Thoughts on this development? Thoughts on Orthodoxy in general? How about evangelicals leaving for said religion?

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Staff
I learned of this today. I used to listen to his program years ago, but stopped for a variety of reasons. It is curious he converted Eastern Orthodoxy. The reasons given in the article were, frankly, kind of vague. Some years back I did a study of the Orthodox churches, and while interesting from a historical standpoint, I found the theology suspect.

 

Thoughts on this development? Thoughts on Orthodoxy in general? How about evangelicals leaving for said religion?

 

The Semi-Pelagian soteriology of the Eastern Orthodox church was enough to be suspect and abandon any further inquiry. No different than Rome in that aspect. At least from the articles I read, they leaned harder Pelagian than Semi - because they rejected early church fathers and sided not with them.

 

God bless,

William

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I find the word "conversion" to be typical for those entering the Orthodox or Catholic communions. Like taking an eraser. But if he keeps his original baptism, more change than conversion.

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John MacArthur recently addressed Hank Hanegraaff's joining the Eastern Orthodox Church. He took several doctrines and addressed each one as to its unbiblical view. This was done in one of his churches services and broadcast on TV and YouTube.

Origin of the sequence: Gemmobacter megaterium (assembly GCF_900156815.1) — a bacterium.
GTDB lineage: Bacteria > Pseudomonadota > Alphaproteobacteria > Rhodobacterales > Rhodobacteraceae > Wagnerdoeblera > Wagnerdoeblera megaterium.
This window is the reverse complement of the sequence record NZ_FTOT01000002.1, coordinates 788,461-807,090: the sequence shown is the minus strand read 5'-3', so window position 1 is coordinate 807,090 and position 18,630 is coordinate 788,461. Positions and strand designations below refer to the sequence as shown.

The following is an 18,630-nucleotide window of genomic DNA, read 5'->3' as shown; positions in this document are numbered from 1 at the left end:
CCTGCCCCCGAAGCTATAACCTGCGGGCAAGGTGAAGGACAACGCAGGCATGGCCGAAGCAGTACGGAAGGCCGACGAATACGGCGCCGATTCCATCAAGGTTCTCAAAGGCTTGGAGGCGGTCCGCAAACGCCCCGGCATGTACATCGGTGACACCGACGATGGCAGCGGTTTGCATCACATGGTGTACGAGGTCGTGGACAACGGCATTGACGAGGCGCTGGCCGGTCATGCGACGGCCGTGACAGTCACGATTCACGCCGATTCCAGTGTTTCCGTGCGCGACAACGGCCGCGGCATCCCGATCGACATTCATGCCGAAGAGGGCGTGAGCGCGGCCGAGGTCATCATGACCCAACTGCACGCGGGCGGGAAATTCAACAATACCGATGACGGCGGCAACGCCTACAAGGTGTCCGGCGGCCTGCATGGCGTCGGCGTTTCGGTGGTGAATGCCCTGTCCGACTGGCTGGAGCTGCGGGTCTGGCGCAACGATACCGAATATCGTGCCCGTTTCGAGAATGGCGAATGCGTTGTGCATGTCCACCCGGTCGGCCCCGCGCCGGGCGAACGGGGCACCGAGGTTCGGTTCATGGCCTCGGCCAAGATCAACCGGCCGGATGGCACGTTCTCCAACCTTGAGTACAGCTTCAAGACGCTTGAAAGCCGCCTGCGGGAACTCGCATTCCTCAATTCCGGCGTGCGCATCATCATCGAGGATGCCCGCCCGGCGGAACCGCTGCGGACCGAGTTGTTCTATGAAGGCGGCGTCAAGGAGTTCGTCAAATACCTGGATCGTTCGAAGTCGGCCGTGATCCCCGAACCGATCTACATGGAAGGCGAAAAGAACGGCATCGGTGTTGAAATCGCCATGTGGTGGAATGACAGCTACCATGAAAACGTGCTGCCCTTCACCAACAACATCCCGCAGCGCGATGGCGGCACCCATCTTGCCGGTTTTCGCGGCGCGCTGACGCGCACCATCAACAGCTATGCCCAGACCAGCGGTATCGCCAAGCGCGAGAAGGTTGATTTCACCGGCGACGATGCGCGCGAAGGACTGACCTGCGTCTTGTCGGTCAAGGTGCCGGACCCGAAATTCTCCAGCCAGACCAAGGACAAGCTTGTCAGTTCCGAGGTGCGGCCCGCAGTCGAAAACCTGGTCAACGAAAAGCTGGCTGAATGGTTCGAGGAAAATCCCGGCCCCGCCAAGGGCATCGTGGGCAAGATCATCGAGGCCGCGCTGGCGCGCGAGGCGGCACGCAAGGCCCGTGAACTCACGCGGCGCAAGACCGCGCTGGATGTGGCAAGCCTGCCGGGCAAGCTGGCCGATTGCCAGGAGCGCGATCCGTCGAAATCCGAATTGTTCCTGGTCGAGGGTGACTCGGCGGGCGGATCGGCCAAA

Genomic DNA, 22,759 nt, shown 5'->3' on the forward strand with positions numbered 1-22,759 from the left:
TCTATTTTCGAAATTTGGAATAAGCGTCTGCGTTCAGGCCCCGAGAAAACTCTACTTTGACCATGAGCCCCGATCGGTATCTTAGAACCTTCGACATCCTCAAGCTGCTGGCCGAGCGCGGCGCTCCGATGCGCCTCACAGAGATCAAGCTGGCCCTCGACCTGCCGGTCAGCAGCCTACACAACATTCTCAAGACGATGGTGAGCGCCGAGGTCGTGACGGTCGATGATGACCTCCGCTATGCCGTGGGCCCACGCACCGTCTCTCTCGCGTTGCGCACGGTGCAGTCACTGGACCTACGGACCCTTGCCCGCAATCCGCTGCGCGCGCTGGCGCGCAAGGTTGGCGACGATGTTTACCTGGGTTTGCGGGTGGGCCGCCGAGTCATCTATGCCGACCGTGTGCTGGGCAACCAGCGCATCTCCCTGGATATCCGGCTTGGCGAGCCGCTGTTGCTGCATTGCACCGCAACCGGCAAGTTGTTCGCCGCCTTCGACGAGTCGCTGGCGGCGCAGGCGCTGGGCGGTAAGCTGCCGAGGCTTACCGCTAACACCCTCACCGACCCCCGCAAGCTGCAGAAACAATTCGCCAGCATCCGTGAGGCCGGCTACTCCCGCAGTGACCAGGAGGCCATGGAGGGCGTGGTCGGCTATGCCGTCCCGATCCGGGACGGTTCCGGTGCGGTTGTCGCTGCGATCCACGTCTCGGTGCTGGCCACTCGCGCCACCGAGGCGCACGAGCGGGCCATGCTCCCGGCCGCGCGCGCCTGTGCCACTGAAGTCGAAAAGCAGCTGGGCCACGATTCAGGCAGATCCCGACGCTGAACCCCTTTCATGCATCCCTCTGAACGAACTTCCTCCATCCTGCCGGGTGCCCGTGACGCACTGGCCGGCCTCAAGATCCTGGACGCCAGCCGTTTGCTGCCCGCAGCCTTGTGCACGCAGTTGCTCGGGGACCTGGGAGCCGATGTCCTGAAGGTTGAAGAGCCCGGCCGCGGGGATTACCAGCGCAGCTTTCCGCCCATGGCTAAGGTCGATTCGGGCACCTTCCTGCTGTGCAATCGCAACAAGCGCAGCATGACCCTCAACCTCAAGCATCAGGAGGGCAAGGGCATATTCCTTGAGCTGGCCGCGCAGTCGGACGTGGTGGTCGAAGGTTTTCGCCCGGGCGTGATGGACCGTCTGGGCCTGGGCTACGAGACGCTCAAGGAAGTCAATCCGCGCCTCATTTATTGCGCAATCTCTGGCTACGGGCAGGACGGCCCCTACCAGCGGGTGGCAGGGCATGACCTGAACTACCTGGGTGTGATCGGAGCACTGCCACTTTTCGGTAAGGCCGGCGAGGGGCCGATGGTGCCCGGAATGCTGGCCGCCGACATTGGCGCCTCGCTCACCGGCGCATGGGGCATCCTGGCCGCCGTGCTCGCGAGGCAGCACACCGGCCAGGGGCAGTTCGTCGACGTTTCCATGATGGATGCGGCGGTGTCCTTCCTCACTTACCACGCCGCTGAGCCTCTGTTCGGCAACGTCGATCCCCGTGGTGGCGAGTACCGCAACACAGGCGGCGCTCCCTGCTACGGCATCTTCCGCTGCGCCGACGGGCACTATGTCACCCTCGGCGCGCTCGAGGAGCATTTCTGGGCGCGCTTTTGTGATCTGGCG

This week on YouTube Hank Hanegraaff had a rebuttal to what John MacArthur has said about him and the Eastern Orthodox. Hank did a lot of saying how much he loved John and how close they were as friends, and how many times that had gone golfing. He quoted a number of verses from 1 John.

 

I felt he chased a lot of rabbits and really did not do a good explaining his move to the Eastern Church.

 

I first started listening to The Bible Answer man when I drove a truck delivering Xray film in Los Angles in 1979. After Walter M. died hand took over.

 

About 10 to 15 years ago Hank made a change and we began to listen to him a lot less. In the last five years we stopped completely.

 

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At 2:53-54 he said "We don't pray to saints."

https://www.youtube.com/watch?v=mvvmrNAFa5Q

 

The Orthodox Church of America: Properly speaking, Orthodox Christians do not “pray to” the Mother of God instead of God; we seek her intercession before her Son, asking her to pray on our behalf; another Orthodox hymn states that “the prayers of a mother availeth much before her Son.”

https://oca.org/questions/teaching/mary-prayer-death

 

 In response to both quotes from above I believe they are misleading. In terms of Mary she is addressed by "asking her to pray on our behalf."

 By asking her or any of the other 'saints' in heaven anything does constitute praying to her and them. If 5 million people all spoke at the same time to Mary silently within their hearts asking her to do something for them then that is praying to her - and this means worshiping her. The Bible teaches that God alone is to be worshiped (Deuteronomy 6:13; Matthew 4:10).